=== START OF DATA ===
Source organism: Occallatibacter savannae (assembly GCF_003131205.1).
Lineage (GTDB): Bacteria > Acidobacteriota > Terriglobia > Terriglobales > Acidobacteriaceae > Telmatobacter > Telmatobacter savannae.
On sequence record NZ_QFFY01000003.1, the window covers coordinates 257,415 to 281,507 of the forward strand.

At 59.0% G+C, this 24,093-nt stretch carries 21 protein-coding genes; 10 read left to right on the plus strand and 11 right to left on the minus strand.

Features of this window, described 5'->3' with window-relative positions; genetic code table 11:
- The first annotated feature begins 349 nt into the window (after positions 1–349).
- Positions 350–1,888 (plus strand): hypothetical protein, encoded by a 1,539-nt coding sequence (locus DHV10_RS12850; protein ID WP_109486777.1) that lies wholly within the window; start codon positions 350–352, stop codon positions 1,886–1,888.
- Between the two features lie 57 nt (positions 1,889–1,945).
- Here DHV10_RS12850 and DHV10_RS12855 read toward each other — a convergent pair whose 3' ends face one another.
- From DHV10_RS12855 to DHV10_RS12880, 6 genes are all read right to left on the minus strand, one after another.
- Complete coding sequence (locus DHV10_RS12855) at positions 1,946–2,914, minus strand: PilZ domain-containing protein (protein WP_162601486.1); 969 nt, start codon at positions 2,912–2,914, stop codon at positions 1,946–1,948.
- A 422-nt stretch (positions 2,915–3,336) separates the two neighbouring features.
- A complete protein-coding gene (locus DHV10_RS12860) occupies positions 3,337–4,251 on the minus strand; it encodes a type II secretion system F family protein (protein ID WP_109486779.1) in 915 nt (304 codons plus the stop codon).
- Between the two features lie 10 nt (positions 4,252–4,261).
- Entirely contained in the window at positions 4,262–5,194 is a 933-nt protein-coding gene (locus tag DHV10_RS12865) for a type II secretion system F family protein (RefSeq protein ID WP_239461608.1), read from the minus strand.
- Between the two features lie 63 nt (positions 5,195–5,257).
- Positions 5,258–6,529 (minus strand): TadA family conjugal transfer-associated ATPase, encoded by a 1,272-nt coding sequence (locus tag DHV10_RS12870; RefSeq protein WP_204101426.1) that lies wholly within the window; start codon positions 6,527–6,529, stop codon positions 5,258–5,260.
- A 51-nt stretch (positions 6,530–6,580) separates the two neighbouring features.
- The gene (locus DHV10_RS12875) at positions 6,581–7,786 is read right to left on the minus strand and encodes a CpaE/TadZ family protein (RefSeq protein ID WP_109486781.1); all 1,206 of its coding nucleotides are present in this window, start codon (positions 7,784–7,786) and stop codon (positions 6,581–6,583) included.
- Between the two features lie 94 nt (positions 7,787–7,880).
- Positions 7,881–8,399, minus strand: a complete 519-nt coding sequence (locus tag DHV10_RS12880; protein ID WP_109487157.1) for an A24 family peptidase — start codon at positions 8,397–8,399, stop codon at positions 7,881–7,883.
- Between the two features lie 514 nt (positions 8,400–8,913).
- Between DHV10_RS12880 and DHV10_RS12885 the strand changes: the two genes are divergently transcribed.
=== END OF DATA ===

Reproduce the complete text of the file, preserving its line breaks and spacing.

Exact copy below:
Source organism: Occallatibacter savannae (assembly GCF_003131205.1).
Lineage (GTDB): Bacteria > Acidobacteriota > Terriglobia > Terriglobales > Acidobacteriaceae > Telmatobacter > Telmatobacter savannae.
On sequence record NZ_QFFY01000003.1, the window covers coordinates 257,415 to 281,507 of the forward strand.

At 59.0% G+C, this 24,093-nt stretch carries 21 protein-coding genes; 10 read left to right on the plus strand and 11 right to left on the minus strand.

Features of this window, described 5'->3' with window-relative positions; genetic code table 11:
- The first annotated feature begins 349 nt into the window (after positions 1–349).
- Positions 350–1,888 (plus strand): hypothetical protein, encoded by a 1,539-nt coding sequence (locus DHV10_RS12850; protein ID WP_109486777.1) that lies wholly within the window; start codon positions 350–352, stop codon positions 1,886–1,888.
- Between the two features lie 57 nt (positions 1,889–1,945).
- Here DHV10_RS12850 and DHV10_RS12855 read toward each other — a convergent pair whose 3' ends face one another.
- From DHV10_RS12855 to DHV10_RS12880, 6 genes are all read right to left on the minus strand, one after another.
- Complete coding sequence (locus DHV10_RS12855) at positions 1,946–2,914, minus strand: PilZ domain-containing protein (protein WP_162601486.1); 969 nt, start codon at positions 2,912–2,914, stop codon at positions 1,946–1,948.
- A 422-nt stretch (positions 2,915–3,336) separates the two neighbouring features.
- A complete protein-coding gene (locus DHV10_RS12860) occupies positions 3,337–4,251 on the minus strand; it encodes a type II secretion system F family protein (protein ID WP_109486779.1) in 915 nt (304 codons plus the stop codon).
- Between the two features lie 10 nt (positions 4,252–4,261).
- Entirely contained in the window at positions 4,262–5,194 is a 933-nt protein-coding gene (locus tag DHV10_RS12865) for a type II secretion system F family protein (RefSeq protein ID WP_239461608.1), read from the minus strand.
- Between the two features lie 63 nt (positions 5,195–5,257).
- Positions 5,258–6,529 (minus strand): TadA family conjugal transfer-associated ATPase, encoded by a 1,272-nt coding sequence (locus tag DHV10_RS12870; RefSeq protein WP_204101426.1) that lies wholly within the window; start codon positions 6,527–6,529, stop codon positions 5,258–5,260.
- A 51-nt stretch (positions 6,530–6,580) separates the two neighbouring features.
- The gene (locus DHV10_RS12875) at positions 6,581–7,786 is read right to left on the minus strand and encodes a CpaE/TadZ family protein (RefSeq protein ID WP_109486781.1); all 1,206 of its coding nucleotides are present in this window, start codon (positions 7,784–7,786) and stop codon (positions 6,581–6,583) included.
- Between the two features lie 94 nt (positions 7,787–7,880).
- Positions 7,881–8,399, minus strand: a complete 519-nt coding sequence (locus tag DHV10_RS12880; protein ID WP_109487157.1) for an A24 family peptidase — start codon at positions 8,397–8,399, stop codon at positions 7,881–7,883.
- Between the two features lie 514 nt (positions 8,400–8,913).
- Between DHV10_RS12880 and DHV10_RS12885 the strand changes: the two genes are divergently transcribed.